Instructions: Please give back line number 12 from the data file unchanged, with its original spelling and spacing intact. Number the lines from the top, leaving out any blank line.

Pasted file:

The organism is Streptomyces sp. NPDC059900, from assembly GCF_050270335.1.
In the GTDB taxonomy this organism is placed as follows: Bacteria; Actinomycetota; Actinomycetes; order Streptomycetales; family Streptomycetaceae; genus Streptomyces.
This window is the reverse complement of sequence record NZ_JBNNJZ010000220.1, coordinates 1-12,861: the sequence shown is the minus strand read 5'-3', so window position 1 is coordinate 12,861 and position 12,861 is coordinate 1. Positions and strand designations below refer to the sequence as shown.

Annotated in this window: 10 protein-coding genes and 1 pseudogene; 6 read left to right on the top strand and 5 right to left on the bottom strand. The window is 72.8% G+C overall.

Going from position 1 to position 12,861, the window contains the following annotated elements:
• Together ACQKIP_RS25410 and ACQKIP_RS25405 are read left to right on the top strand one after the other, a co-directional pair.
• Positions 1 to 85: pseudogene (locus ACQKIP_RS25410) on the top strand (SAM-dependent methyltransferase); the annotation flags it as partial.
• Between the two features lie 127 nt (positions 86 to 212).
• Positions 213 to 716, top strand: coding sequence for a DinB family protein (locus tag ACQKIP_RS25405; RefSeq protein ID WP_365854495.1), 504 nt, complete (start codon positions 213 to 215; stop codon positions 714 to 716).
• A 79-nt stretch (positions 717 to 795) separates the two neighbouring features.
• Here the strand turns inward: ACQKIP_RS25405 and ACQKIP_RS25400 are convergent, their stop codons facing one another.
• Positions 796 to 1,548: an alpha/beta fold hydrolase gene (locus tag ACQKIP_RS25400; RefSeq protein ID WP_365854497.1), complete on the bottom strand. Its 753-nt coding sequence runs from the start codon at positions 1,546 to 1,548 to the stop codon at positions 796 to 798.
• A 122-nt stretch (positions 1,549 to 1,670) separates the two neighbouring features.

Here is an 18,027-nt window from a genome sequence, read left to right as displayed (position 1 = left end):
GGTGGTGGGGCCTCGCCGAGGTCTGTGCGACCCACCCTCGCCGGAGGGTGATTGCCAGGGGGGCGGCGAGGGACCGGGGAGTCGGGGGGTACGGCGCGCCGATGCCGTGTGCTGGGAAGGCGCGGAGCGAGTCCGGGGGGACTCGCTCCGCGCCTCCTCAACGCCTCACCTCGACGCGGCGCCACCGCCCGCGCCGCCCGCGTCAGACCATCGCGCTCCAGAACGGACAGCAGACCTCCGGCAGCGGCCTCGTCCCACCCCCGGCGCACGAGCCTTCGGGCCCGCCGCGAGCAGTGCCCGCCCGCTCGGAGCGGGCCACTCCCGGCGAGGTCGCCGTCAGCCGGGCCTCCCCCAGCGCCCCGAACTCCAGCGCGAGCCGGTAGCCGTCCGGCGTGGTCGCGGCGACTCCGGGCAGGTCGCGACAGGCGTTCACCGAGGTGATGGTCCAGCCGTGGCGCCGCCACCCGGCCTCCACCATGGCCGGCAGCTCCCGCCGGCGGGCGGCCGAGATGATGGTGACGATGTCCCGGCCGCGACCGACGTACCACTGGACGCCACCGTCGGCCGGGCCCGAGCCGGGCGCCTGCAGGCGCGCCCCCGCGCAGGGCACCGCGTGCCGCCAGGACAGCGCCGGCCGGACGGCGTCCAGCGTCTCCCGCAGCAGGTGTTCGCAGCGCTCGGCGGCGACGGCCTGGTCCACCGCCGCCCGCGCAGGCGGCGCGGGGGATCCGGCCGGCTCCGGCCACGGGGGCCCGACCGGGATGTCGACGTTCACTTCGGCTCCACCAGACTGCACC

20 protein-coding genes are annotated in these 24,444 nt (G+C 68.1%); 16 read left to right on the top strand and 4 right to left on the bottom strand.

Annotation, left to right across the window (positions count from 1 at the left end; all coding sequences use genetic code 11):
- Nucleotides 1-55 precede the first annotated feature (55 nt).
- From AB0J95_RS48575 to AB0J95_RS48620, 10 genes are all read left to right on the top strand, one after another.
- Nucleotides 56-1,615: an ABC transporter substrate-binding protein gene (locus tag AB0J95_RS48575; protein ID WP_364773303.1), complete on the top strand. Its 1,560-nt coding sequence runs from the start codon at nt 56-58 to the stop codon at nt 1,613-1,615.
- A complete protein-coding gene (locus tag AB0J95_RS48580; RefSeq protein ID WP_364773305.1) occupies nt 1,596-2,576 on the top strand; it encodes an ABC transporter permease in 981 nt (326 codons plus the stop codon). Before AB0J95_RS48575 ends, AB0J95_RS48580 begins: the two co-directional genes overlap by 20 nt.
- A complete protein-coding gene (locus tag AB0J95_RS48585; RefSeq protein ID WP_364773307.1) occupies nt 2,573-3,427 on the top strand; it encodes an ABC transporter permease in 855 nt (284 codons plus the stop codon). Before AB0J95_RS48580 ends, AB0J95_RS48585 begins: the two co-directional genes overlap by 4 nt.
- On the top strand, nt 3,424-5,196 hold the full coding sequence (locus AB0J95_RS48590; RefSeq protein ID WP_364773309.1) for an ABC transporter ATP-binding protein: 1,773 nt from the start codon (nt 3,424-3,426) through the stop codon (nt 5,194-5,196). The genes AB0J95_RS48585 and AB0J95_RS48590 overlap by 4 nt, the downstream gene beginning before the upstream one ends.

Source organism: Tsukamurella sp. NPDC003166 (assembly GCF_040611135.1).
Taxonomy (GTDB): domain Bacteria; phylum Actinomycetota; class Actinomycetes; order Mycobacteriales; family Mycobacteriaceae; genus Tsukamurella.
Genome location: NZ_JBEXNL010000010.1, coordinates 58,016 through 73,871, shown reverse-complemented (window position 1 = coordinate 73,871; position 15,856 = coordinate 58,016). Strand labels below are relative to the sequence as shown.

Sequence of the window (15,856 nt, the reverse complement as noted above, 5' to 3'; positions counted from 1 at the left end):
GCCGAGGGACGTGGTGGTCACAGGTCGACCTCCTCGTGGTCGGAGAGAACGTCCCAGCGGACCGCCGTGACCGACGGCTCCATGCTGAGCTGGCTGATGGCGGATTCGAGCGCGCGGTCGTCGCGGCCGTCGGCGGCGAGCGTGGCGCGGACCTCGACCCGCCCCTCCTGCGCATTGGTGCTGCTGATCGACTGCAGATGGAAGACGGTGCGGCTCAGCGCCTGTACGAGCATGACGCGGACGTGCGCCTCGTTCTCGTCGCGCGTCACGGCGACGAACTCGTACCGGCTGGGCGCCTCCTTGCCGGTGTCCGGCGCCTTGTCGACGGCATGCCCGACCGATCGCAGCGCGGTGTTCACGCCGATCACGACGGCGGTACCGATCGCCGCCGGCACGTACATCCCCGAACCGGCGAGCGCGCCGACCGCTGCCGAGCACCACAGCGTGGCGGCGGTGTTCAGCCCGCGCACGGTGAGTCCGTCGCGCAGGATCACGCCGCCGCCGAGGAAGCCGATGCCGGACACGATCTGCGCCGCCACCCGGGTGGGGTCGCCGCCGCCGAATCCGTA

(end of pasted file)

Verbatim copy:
• Positions 796 to 1,548: an alpha/beta fold hydrolase gene (locus tag ACQKIP_RS25400; RefSeq protein ID WP_365854497.1), complete on the bottom strand. Its 753-nt coding sequence runs from the start codon at positions 1,546 to 1,548 to the stop codon at positions 796 to 798.